SingPost – OCBC
SET TO DELIVER ON RAINY DAYS
•Defensiveness amid uncertainty
•Larger deals may be catalysts
•Upgrade to BUY
Increasingly favourable risk-reward ratio.
2012 is likely to present a highly uncertain environment for investors, and we think the 1) defensiveness of SingPost’s business, 2) its consistently decent dividends and 3) the recent stock price correction means the stock’s risk-reward ratio is increasingly favourable for equity investors. The group is also on an acquisition trail to seek further growth opportunities.
Backed by stable operating cash flows.
We like SingPost for its stable operating cash flows given its noncyclical business. Historically, SingPost has weathered economic downturns well, with flat revenues during the Asian financial crisis, a marginal 2% fall during the SARS crisis and a 1.8% growth during the 2008 downturn. The group also has a strong balance sheet and a dominant market position in the local scene. Such factors render it an attractive stock given the expected market volatility in 2012.
Well-perceived deals as catalysts for stock.
The group has been active in acquiring stakes in companies outside of Singapore for both business and geographical diversification, though deal sizes have been relatively small. Looking ahead, we expect to hear more news on the M&A front, especially in logistics and ecommerce. Opportunities can best be found during periods of market uncertainty, and sizeable M&A deals may be catalysts for the stock should SingPost make acquisitions that are well-perceived by the investing community.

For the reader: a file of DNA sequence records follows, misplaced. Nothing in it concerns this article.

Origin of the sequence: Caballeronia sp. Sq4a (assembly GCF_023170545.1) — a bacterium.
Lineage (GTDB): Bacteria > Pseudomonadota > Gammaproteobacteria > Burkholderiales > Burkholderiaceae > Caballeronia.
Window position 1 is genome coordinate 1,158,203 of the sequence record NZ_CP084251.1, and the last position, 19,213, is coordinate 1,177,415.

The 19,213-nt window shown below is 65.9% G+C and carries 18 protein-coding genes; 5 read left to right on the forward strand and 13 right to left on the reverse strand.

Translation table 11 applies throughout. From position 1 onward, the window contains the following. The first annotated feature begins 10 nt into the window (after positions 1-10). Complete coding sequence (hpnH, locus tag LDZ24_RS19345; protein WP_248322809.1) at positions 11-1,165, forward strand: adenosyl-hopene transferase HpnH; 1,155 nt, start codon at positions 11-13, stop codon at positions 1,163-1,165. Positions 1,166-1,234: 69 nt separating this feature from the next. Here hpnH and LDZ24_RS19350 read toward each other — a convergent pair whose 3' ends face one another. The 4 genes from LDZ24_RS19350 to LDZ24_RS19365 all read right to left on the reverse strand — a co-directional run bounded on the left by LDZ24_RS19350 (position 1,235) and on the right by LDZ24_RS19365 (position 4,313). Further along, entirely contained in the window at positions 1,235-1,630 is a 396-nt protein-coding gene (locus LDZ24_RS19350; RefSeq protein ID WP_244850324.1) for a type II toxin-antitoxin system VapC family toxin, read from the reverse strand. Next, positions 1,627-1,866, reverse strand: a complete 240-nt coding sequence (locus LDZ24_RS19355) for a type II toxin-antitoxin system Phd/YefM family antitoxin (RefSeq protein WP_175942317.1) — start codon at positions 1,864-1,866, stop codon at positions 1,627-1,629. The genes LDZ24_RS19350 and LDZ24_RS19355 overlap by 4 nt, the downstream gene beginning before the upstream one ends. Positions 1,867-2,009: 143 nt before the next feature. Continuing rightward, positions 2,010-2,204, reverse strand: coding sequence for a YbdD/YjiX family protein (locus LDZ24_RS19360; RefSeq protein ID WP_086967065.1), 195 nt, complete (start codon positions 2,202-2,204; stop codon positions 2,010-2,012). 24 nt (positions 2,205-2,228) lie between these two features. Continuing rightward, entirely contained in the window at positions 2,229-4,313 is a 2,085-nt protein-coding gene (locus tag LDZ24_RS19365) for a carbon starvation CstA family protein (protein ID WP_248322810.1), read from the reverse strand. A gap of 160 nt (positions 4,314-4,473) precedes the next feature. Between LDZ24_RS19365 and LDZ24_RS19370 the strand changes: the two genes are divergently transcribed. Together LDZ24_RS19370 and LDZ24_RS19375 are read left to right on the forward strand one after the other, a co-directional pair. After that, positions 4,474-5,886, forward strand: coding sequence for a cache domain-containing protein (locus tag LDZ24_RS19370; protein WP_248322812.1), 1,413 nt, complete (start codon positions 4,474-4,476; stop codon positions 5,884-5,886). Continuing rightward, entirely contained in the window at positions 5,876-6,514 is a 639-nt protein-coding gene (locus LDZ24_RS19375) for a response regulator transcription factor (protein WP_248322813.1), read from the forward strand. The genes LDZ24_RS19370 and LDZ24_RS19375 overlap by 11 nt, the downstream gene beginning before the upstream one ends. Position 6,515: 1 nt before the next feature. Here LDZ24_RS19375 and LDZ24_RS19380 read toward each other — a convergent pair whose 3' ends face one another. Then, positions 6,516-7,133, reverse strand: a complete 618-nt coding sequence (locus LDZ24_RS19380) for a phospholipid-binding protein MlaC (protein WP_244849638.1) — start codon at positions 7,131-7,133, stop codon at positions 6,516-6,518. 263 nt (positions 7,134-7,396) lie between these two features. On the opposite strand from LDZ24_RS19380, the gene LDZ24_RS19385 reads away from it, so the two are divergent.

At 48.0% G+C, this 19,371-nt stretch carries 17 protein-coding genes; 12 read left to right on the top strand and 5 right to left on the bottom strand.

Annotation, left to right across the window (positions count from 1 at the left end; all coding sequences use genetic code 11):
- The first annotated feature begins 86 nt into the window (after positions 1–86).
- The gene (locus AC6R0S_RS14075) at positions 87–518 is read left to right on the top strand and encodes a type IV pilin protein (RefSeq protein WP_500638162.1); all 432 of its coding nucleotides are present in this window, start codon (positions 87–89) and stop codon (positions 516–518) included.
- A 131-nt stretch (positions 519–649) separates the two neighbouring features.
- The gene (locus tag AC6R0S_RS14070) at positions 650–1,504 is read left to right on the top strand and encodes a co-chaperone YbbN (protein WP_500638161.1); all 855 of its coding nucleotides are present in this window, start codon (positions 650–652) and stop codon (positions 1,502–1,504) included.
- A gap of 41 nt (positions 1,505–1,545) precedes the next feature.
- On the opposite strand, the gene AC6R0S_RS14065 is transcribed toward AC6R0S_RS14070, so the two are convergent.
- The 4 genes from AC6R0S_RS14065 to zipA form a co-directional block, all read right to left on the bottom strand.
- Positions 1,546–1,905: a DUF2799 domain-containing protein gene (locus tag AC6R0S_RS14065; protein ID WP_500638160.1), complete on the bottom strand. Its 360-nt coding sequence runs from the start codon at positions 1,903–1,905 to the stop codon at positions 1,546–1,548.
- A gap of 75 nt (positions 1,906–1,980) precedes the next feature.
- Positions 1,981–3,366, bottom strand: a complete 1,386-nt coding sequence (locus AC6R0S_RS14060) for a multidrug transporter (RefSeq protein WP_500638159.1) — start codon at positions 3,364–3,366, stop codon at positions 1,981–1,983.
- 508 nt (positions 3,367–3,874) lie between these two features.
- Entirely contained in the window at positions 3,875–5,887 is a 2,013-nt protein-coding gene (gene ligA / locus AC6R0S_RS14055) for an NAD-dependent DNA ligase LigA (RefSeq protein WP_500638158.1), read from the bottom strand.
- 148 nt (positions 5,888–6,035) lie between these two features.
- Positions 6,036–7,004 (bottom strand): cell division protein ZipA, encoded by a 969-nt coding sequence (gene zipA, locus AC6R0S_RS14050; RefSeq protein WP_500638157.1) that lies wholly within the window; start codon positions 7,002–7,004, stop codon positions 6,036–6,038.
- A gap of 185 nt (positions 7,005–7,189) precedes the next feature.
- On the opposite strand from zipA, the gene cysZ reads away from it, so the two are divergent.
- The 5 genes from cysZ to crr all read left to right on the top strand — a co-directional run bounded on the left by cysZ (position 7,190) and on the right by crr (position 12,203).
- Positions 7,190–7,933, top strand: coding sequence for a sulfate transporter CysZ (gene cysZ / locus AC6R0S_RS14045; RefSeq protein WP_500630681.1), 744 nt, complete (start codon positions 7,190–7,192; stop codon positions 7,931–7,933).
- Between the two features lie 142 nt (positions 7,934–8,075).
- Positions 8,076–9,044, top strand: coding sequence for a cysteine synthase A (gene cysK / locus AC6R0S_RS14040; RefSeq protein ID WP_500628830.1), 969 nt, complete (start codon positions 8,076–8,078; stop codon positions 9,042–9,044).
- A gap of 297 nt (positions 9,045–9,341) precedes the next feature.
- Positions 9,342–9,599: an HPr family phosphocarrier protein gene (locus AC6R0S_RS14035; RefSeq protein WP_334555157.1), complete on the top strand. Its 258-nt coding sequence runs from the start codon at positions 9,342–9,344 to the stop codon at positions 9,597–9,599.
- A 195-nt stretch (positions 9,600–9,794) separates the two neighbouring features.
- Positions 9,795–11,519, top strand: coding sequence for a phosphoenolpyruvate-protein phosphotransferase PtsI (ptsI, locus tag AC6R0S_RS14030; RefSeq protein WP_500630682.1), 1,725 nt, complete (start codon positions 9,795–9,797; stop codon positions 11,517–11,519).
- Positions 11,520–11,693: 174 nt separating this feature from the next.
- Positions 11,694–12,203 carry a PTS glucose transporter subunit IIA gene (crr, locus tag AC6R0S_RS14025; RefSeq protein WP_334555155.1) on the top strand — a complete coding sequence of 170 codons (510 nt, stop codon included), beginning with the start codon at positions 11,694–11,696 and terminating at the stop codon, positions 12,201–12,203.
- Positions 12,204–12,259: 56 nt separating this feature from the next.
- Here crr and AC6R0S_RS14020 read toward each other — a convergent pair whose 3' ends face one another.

Upgrade to BUY.
SingPost has been consistent in its 6.25 S cents/share dividend payout since FY07 and we expect this trend to continue, given its resilient business and stable free cash flows. The stock price has also fallen by about 11% since end Oct last year compared to the STI’s 7.5% drop. Given the current upside potential of 21.9% along with a forecasted dividend yield of 6.7%, we upgrade our rating to BUY with an FCFE-derived fair value estimate of S$1.14 (7.28% cost of equity), which is also backed by the DDM model (2% terminal growth).